SASAYAMA, Japan >> Daikokuji temple in Sasayama is dubbed the “Shoso-in of the Tanba area” after the repository in Nara that dates back to the eighth century. Tanba is the area in Hyogo prefecture where Sasayama is located. The temple is said to have been opened by a hermit sometime between 645 and 650, during the Asuka period, to pray for the nation’s peace and security.
The temple’s main hall was built about 700 years ago. It is a mix of Chinese and Japanese architecture styles, and required the most advanced building techniques of the time.
The building and the temple’s five Buddhist statues have been designated as important cultural properties by the central government.
Huge hinoki cypresses greet people who step onto the premises of Daikokuji, which is in a mountainous area. The trees are an indicator of the long life the temple has experienced. Simply standing on such a religious site can help you find a sense of inner peace and an appreciation for the sacred.
However, should you visit the temple over a weekend or during a national holiday, you might wonder where on earth you are. On such days this traditional Japanese temple is juxtaposed with a contemporary piece of pop culture.
More and more young cosplayers have been visiting the temple. They are seeking the unique experience of being photographed in an authentic historical setting while donning the costumes of their favorite anime and video game characters.
On a recent holiday, Daikokuji was visited by two young women who spent a little time in a changing room. They had transformed themselves into the historical figures Okita Soji and Hijikata Toshizo, senior members of the Shinsengumi samurai warrior force who fought for the Tokugawa shogunate in the tumultuous years leading up to the Meiji Restoration.
The woman playing Okita had golden hair and wore a light blue haori coat, a symbolic item of the force, while the other wore a black kimono and sharp-looking makeup to become Hijikata. Their outfits were inspired by depictions of these historical figures in a popular smartphone game.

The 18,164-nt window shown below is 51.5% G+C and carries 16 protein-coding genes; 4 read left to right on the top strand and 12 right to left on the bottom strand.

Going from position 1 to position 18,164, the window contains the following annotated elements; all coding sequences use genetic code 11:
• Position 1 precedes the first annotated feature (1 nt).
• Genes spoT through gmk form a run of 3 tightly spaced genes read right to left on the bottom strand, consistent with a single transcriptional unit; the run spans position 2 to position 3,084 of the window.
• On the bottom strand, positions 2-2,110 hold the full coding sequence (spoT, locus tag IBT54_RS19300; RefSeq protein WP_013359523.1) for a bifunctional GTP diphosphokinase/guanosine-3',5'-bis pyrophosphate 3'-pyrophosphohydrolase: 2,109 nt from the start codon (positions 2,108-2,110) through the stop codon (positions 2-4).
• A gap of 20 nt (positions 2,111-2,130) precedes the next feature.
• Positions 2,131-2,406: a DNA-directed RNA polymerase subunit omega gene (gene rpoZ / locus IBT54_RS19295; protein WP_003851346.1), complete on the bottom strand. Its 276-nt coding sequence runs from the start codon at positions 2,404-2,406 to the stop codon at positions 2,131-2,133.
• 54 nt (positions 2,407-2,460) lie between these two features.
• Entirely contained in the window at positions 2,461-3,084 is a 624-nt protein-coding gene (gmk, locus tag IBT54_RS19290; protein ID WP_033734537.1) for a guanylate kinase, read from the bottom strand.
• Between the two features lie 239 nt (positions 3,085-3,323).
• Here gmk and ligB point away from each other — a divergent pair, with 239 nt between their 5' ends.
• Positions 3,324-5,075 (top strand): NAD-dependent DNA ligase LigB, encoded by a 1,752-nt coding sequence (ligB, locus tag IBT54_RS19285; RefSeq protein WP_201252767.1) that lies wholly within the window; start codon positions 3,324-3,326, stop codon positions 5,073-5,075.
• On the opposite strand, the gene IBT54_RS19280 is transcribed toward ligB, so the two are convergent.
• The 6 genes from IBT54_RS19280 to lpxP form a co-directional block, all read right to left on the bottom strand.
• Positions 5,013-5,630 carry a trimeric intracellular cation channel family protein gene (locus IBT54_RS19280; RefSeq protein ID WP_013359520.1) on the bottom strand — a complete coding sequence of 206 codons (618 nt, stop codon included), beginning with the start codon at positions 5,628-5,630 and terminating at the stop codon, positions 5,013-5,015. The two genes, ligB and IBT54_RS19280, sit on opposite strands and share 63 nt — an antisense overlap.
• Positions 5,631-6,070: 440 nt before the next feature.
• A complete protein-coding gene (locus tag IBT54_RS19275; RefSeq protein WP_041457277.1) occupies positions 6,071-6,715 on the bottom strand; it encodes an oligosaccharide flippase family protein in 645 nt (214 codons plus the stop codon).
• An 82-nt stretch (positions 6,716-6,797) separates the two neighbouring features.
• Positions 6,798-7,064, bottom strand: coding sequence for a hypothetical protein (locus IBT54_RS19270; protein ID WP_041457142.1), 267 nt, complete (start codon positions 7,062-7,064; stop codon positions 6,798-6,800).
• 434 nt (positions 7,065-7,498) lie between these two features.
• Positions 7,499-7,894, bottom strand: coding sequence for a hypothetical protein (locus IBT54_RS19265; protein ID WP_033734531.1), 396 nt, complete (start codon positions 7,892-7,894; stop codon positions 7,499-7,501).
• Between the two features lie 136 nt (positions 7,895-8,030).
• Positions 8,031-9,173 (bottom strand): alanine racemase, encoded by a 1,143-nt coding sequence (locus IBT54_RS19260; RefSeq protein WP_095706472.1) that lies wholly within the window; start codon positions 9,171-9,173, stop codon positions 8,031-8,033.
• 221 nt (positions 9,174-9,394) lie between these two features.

The two women sat on the porch of the temple’s main hall and posed with props under a tree. Another woman photographed them. The cosplayers were overjoyed with the photos, saying they looked cool and that they could not have had a better backdrop.
“The (temple’s) historic buildings are perfect with our costumes,” said the woman playing Okita. “It feels amazing to have a photo session in this rich natural environment.”
The women posted the images taken that day to a cosplay website that is said to have about 400,000 registered members. There are many images shot at Daikokuji on the website.
The temple’s atmosphere is apparently a good fit with anime and games featuring historical figures. The temple is popular with cosplayers depicting characters from “Token Ranbu,” an online action game that personifies famous samurai swords as male characters; “Ruro ni Kenshin,” a manga and anime about a legendary swordsman in the Meiji era; and “Sengoku Basara,” another online action game featuring historical figures from the Sengoku warring states period.
Daikokuji began opening its premises as a photo location for cosplayers in 2010.
Chief priest Yuen Sakai said he initially found it puzzling when he received a suggestion for a cosplay project from a video production company in Osaka.
However, the 53-year-old monk eventually decided that accepting cosplayers could be a good idea “if it attracts young people to the temple.”
He also cited the aging local community, which has few newcomers.
The project from the Osaka company became known via the internet and through word of mouth, and Daikokuji soon received a flood of applications from young people — not only from other parts of the nation, but also from overseas.
The temple has introduced lights for shooting at night and a device that releases smoke.
About 700 people enjoyed cosplaying at Daikokuji in fiscal 2016. In autumn, as the leaves change color, the premises are often filled with people portraying anime and game characters alongside participants of sightseeing tours.
Some people might consider Daikokuji’s ambitious project sinful for a religious site, but many local residents and supporters of the temple have welcomed the approach, saying it can help them build new ties with young visitors, according to Sakai.
“I believe our Buddha also finds it interesting,” the priest added.
Shinya Hashizume, professor of Osaka Prefecture University and an expert on subculture, said he saw cosplayers and sightseers taking photos together when he visited Daikokuji.
“This is an amazing example of coexistence between a religious site and a contemporary hobby,” the professor said. “The temple is nothing less than a sacred site for cosplayers.”